Let’s also not knock Michael Phelps for finishing a human fourth place by a handful of $5 footlongs. But this was an event he didn’t want to swim this time around, anyway. Arguably his best stroke – butterfly – was the first leg, and he’s only been training on this event for a matter of months, as opposed to Lochte’s obsessive four years of training. Oh, and by the way, as of today he only has 16 medals to his name. Was the all-time iconic performance in Beijing not enough to satiate our need for hero-worship?

Lochte will have more opportunities to win medals, competing in his best event, the 200m back, as well as the 200m freestyle and 200m individual medley. He’ll likely swim relay for the USA, too. Phelps still has the 100m and 200m fly, 200m individual medley 4x100m and 4×200 free relays and the 4x100m medley relays to go. He’ll have swum every event he won in Beijing except for the 200m free.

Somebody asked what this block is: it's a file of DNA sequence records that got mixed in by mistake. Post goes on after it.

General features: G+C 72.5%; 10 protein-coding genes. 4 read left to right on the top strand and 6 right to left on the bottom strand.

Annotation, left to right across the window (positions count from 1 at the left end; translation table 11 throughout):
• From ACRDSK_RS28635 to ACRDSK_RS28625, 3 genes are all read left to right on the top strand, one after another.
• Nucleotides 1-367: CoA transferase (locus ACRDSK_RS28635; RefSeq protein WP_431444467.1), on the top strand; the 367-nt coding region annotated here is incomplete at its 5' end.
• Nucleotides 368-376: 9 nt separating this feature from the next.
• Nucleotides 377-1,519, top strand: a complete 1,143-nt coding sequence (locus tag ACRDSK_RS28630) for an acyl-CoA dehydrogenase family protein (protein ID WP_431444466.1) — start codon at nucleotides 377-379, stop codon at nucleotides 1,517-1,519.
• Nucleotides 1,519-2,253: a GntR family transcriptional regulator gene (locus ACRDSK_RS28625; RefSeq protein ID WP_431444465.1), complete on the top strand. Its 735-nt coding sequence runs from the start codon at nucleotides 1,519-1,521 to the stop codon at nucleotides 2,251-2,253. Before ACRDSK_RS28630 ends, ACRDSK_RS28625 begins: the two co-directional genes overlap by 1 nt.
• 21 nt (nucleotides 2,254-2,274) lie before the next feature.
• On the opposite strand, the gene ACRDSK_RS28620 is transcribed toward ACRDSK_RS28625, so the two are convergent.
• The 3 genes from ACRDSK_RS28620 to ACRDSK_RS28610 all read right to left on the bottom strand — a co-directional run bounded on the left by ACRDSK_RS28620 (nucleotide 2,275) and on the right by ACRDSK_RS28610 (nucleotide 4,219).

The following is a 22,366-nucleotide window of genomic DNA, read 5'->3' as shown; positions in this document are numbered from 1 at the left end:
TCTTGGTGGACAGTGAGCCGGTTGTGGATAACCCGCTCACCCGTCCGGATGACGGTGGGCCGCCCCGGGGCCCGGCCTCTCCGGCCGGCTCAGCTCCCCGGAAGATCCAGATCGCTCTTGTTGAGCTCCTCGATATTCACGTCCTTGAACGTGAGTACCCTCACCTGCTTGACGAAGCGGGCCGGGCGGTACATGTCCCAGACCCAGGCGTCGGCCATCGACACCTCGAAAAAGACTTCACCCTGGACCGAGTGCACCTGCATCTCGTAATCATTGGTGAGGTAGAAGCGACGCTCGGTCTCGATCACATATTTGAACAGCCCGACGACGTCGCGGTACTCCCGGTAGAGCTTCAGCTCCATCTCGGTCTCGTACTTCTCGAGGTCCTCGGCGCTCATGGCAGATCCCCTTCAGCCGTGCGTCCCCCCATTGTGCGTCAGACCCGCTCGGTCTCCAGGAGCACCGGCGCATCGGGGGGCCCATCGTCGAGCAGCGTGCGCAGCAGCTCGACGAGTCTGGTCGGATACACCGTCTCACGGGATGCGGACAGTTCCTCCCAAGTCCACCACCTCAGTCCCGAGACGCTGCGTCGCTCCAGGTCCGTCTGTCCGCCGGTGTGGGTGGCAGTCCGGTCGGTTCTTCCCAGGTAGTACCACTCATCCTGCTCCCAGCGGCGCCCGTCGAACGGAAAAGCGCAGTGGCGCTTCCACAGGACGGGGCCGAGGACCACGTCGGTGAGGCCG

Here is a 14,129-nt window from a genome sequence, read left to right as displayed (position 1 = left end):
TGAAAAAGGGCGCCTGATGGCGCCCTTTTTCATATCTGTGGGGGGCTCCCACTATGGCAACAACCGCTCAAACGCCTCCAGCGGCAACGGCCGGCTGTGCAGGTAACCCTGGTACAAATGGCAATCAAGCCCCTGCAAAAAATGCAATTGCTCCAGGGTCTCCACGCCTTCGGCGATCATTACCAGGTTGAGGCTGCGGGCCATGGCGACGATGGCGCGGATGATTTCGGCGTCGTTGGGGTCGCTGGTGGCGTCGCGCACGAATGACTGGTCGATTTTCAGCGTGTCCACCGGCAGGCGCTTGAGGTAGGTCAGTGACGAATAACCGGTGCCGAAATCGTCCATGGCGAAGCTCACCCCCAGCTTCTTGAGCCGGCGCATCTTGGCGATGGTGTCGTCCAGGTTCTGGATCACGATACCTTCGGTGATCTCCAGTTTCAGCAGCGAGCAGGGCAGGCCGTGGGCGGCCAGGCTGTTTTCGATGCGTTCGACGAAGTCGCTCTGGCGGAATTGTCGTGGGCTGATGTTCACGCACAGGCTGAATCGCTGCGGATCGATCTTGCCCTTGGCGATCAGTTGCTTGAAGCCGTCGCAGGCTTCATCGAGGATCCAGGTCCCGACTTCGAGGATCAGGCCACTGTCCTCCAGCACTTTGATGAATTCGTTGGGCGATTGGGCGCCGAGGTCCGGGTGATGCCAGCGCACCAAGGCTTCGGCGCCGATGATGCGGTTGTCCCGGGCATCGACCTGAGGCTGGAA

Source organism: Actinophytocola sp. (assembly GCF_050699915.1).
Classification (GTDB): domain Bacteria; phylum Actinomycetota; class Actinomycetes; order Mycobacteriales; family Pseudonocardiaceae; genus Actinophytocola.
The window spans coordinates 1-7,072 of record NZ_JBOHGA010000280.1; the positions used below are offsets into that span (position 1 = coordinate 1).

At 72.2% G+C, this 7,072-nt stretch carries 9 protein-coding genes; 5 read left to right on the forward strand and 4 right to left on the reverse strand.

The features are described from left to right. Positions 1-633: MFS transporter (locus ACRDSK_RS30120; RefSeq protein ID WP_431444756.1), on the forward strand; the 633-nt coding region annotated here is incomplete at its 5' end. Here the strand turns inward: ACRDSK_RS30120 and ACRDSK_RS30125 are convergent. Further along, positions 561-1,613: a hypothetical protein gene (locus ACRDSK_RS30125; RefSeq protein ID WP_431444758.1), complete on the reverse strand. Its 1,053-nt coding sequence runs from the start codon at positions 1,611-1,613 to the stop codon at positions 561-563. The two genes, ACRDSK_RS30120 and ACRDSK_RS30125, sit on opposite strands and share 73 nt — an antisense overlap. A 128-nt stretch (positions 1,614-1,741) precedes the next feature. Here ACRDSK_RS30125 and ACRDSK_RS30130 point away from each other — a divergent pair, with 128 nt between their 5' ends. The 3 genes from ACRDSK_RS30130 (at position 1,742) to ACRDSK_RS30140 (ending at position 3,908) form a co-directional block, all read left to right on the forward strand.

Which team are you on: Team Ryan or Team Michael?

Women’s 4x100m Freestyle Relay Final

Natalie Coughlin saw the sun set with a bronze tint on her Olympic career as the US women finished bronze in the 4x100m free. Coughlin earned the quickest time on the US team in the prelims but was passed over for the final relay team, though her earlier swim earned her whatever medal the final team won. Instead, she watched as the next wave of swimming stars – Missy Franklin, Jessica Hardy, Lia Neal and Allison Schmitt – kept stride with Australia until the final lap, during which they were also passed by the Dutch by less than half a second.